Cruising to Cuba

Posted in Cuba, Travel Talk

Cruising to Cuba

A chance to see colorful, out-of-the-way ports and the opportunity to really get a feel for its culture, flavors and rhythms makes taking a cruise to Cuba the ideal way to see it.

Why Should You Visit Cuba?

The appeal of Cuba is that it has remained free of western influence and commercialization. The countryside is stunning, the beaches are gorgeous, and most of all, the people are warm and friendly. The island’s colonial architecture, history, and music add to its appeal, culminating in a unique vacation experience.

When Should You Go?

The prime time to visit Cuba is December through March, when it’s not as humid and the temperature averages around 80 degrees. Cuba lies in the hurricane zone and diversions because of storms can take place during the summer and fall months.

Which Cruise Lines?

In 2018 you can book itineraries on mainstream cruise lines such as Carnival, Royal Caribbean, Norwegian; ultra-premium lines such as Azamara Club Cruises and Oceania; and luxury lines such as Regent Seven Seas. Small ship operators include Pearl Seas, Celestyal, and G Adventures.

What Can You Do?

Using the people-to-people reason for travel, cruise lines have developed shore excursions that allow American passengers to fulfill requirements through group travel.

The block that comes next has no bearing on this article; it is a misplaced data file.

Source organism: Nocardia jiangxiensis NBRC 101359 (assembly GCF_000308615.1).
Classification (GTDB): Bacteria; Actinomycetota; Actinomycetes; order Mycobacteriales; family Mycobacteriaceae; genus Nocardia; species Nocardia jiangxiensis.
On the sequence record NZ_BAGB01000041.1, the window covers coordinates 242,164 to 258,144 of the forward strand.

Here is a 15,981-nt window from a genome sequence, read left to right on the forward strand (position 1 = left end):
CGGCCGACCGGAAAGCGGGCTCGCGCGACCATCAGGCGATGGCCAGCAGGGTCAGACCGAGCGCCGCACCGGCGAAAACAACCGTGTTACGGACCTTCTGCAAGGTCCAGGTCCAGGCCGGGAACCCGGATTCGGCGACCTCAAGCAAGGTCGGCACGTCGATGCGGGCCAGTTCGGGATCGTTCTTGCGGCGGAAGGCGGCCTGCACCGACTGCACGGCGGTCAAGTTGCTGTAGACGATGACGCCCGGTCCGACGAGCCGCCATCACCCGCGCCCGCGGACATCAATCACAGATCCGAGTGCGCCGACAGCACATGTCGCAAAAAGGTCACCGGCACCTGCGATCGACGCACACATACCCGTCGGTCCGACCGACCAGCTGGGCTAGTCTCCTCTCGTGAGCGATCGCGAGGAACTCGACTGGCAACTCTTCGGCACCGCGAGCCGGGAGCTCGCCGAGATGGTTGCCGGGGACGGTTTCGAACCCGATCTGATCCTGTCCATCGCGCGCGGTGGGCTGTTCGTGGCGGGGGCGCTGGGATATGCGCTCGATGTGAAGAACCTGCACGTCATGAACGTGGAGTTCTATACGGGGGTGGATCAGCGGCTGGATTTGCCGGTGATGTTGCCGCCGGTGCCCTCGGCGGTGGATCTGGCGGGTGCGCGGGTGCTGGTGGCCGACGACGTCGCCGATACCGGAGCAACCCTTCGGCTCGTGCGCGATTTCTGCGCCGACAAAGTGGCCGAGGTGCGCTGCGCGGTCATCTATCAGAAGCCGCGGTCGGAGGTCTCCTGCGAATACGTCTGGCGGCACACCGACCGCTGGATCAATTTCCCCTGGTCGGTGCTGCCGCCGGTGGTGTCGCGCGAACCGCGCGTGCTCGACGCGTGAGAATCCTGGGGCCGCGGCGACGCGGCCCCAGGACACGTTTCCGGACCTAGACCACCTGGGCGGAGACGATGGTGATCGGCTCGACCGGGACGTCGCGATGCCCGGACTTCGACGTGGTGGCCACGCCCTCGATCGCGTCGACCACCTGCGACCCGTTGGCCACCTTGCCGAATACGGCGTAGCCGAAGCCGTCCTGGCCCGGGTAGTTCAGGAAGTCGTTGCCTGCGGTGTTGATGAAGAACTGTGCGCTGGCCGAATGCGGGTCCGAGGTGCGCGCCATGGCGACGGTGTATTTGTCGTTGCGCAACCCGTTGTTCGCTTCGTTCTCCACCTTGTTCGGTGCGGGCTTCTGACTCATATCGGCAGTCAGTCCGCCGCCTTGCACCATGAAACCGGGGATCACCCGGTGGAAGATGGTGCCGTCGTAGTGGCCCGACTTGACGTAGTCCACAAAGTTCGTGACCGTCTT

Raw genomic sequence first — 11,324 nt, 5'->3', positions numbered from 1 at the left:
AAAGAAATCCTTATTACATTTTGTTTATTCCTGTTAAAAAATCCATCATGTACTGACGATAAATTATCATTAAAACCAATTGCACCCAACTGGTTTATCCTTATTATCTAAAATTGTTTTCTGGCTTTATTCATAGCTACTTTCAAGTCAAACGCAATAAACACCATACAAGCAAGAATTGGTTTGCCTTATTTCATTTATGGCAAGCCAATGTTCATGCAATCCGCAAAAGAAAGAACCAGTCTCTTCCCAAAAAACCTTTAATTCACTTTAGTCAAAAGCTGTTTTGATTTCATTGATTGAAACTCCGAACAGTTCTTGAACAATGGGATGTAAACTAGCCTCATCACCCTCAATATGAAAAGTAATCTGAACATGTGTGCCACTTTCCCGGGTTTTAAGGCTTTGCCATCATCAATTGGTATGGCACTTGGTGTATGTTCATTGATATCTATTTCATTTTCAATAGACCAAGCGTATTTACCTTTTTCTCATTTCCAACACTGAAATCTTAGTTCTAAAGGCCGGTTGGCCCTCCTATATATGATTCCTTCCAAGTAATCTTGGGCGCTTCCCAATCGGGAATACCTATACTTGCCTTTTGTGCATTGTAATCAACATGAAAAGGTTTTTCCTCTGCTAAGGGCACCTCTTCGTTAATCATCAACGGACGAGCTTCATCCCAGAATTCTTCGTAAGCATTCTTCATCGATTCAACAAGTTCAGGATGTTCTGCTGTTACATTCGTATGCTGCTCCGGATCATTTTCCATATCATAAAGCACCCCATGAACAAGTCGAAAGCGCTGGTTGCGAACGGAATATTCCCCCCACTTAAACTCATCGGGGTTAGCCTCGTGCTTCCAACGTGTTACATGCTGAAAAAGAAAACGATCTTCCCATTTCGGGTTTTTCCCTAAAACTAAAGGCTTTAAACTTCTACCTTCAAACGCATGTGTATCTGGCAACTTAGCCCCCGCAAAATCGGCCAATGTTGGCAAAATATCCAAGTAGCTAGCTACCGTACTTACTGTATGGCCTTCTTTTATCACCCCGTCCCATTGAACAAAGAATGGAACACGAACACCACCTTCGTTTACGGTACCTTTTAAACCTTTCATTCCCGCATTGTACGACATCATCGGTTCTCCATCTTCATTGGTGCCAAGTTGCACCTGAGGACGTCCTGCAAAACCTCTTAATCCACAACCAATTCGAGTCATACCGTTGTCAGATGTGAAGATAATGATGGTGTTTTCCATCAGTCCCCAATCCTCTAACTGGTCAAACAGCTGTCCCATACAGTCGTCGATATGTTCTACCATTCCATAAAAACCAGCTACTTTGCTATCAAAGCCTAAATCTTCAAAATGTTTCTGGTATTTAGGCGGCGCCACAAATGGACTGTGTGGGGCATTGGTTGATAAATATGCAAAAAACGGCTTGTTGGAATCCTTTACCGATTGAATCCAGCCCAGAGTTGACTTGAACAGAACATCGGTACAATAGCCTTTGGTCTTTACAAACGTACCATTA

To get a feel for the island, you need to go beyond the city of Havana. Celestyal Cruises, Oceania, Holland America Line and Regent Seven Seas take passengers to several cities, including Santiago de Cuba and Cienfuegos, while lines like Pearl Seas and G Adventures are even more in-depth. The other lines only make an overnight port stop in Havana, which is enough for a taste of Cuba and will no doubt leave you wanting more.

Havana Port Stop: Besides walking tours, a typical port stop in Havana might include a classic car tour of the city; a tour themed around rum and cigars, or Hemingway; and an evening entertainment option at the Buena Vista Social Club, Hotel Nacional or the Tropicana.

Partial Cuba Circumnavigation: For ships that spend more than a night in Cuba, the typical trip takes in Santiago de Cuba — the country’s second-largest city– and Cienfuegos, a UNESCO World Heritage Site.

Full Cuba Circumnavigation: This type of cruise sails around the entire island, stopping at Cuba’s less-touristy eastern side.

Cuba Cruise Tips

Take must-have items. You can bring your favorite soda, coffee, chips, cookies or other snacks into Cuba, so pack a suitcase full.

Accept island time. As in the rest of the Caribbean, the pace is slower in Cuba. Things may take a little longer here: there’s no one at the ticket desk or the office is closed for lunch.

Have cash on hand. ATMs are nowhere to be found outside of Havana. It is advisable to change your money at the airport where the lines are shorter than in the banks in town. Also be aware that U.S.-registered credit cards (American Express, Visa, and Mastercard) are not accepted on the island.

Brush up on conversational Spanish. While guides and those working in tourism speak English, most locals do not. Pick up a Spanish phrase book to have on hand and make sure to practice before the trip.


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